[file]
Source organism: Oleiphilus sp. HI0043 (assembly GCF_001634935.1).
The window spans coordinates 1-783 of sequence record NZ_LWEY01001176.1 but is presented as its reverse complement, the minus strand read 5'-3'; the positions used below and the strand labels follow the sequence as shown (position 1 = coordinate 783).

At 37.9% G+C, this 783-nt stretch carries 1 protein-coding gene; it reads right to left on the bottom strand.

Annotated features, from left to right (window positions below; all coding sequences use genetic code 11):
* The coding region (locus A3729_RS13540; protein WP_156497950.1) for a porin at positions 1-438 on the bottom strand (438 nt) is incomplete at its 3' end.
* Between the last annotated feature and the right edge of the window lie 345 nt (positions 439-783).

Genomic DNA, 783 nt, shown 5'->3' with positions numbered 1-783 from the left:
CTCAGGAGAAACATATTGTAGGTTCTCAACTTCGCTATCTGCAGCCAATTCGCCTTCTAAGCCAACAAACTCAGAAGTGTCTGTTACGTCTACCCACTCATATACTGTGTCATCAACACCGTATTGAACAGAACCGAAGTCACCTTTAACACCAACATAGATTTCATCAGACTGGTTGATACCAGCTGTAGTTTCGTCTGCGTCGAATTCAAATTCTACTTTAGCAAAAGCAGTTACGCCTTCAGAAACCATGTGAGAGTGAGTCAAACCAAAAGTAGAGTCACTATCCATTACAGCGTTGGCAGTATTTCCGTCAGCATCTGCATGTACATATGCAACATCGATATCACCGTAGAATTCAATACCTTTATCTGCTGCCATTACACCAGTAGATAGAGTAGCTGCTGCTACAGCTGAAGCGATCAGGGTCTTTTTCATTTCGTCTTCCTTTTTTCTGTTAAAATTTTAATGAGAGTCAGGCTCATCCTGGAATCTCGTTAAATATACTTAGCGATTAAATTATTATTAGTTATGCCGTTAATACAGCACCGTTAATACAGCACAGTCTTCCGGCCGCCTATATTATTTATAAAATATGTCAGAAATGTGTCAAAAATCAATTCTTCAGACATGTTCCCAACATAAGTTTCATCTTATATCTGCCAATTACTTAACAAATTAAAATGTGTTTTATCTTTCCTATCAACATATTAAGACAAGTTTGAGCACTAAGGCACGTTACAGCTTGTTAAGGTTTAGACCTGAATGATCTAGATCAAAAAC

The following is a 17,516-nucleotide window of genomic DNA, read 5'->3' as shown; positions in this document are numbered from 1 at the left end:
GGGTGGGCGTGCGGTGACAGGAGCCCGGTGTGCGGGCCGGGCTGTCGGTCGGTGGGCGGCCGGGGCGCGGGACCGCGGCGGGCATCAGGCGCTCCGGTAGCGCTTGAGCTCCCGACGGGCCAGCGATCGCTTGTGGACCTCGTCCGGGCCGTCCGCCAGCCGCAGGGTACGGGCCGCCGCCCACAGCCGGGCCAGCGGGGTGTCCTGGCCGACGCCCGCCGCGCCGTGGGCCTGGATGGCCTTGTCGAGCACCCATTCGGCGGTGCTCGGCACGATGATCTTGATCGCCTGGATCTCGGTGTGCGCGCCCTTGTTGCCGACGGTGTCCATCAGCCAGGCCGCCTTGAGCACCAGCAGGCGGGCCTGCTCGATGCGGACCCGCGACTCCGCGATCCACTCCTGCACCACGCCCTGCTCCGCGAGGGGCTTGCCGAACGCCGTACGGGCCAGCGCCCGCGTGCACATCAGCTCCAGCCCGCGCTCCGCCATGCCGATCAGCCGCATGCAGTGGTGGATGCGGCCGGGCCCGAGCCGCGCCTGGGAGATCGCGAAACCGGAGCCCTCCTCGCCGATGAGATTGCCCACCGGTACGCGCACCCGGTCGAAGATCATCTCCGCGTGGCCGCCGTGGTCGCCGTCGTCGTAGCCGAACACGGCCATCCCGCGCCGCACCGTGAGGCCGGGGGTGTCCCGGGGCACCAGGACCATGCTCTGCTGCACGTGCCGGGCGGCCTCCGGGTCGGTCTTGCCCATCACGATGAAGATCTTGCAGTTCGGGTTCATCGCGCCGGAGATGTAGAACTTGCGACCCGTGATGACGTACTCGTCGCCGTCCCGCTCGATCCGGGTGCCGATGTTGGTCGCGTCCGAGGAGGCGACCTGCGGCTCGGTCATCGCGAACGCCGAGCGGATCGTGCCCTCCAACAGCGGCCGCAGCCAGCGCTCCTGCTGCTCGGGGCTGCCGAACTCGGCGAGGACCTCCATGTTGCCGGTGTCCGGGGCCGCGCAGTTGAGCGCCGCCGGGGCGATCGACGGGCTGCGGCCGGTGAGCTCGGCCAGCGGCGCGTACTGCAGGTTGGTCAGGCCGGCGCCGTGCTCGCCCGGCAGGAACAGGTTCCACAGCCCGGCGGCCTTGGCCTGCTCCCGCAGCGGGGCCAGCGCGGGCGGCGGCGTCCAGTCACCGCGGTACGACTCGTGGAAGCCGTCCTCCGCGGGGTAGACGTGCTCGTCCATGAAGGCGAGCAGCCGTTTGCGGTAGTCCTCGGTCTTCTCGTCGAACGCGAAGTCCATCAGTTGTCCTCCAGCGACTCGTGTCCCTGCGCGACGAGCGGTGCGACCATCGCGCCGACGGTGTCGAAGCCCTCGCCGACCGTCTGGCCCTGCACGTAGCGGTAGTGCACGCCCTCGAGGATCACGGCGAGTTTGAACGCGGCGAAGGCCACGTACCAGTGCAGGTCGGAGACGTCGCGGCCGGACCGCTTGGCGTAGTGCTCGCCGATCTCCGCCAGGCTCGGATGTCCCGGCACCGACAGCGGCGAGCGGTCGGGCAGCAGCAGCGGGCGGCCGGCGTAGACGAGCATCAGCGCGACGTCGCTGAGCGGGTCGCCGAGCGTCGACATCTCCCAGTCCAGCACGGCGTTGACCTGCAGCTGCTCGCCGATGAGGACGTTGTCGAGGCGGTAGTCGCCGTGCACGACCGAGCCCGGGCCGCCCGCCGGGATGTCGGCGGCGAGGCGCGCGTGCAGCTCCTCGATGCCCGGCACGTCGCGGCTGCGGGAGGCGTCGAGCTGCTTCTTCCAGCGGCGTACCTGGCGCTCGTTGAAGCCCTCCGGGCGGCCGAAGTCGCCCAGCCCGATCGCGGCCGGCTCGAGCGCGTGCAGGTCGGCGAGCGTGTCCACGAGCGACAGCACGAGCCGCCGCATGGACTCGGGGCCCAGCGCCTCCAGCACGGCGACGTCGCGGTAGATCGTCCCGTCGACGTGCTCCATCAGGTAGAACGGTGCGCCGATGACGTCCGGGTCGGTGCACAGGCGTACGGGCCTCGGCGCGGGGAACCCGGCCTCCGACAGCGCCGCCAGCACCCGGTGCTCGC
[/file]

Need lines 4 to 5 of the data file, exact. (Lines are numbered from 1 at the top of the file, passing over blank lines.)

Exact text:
Annotated features, from left to right (window positions below; all coding sequences use genetic code 11):
* The coding region (locus A3729_RS13540; protein WP_156497950.1) for a porin at positions 1-438 on the bottom strand (438 nt) is incomplete at its 3' end.